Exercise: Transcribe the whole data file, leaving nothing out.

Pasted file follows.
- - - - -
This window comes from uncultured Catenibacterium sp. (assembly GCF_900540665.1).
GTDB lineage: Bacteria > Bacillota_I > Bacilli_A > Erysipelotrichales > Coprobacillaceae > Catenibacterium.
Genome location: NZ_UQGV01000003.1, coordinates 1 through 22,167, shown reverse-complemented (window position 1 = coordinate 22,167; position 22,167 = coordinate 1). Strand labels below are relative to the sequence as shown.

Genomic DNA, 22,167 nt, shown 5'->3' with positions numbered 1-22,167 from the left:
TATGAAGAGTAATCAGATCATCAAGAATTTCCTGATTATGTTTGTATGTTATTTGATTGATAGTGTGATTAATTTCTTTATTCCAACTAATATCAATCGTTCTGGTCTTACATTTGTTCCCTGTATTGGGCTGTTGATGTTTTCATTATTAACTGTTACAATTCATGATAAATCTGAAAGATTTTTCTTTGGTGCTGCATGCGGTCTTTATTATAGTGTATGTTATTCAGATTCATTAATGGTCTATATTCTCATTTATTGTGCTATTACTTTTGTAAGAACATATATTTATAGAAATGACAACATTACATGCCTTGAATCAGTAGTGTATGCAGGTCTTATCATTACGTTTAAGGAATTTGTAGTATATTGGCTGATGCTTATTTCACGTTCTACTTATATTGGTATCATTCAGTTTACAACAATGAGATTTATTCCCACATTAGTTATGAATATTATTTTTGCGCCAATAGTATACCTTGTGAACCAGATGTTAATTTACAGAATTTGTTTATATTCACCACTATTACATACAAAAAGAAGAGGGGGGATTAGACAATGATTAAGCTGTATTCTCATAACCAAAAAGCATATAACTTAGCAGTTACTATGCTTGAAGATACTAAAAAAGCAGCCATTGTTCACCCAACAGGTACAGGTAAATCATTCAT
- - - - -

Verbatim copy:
This window comes from uncultured Catenibacterium sp. (assembly GCF_900540665.1).
GTDB lineage: Bacteria > Bacillota_I > Bacilli_A > Erysipelotrichales > Coprobacillaceae > Catenibacterium.
Genome location: NZ_UQGV01000003.1, coordinates 1 through 22,167, shown reverse-complemented (window position 1 = coordinate 22,167; position 22,167 = coordinate 1). Strand labels below are relative to the sequence as shown.

Genomic DNA, 22,167 nt, shown 5'->3' with positions numbered 1-22,167 from the left:
TATGAAGAGTAATCAGATCATCAAGAATTTCCTGATTATGTTTGTATGTTATTTGATTGATAGTGTGATTAATTTCTTTATTCCAACTAATATCAATCGTTCTGGTCTTACATTTGTTCCCTGTATTGGGCTGTTGATGTTTTCATTATTAACTGTTACAATTCATGATAAATCTGAAAGATTTTTCTTTGGTGCTGCATGCGGTCTTTATTATAGTGTATGTTATTCAGATTCATTAATGGTCTATATTCTCATTTATTGTGCTATTACTTTTGTAAGAACATATATTTATAGAAATGACAACATTACATGCCTTGAATCAGTAGTGTATGCAGGTCTTATCATTACGTTTAAGGAATTTGTAGTATATTGGCTGATGCTTATTTCACGTTCTACTTATATTGGTATCATTCAGTTTACAACAATGAGATTTATTCCCACATTAGTTATGAATATTATTTTTGCGCCAATAGTATACCTTGTGAACCAGATGTTAATTTACAGAATTTGTTTATATTCACCACTATTACATACAAAAAGAAGAGGGGGGATTAGACAATGATTAAGCTGTATTCTCATAACCAAAAAGCATATAACTTAGCAGTTACTATGCTTGAAGATACTAAAAAAGCAGCCATTGTTCACCCAACAGGTACAGGTAAATCATTCAT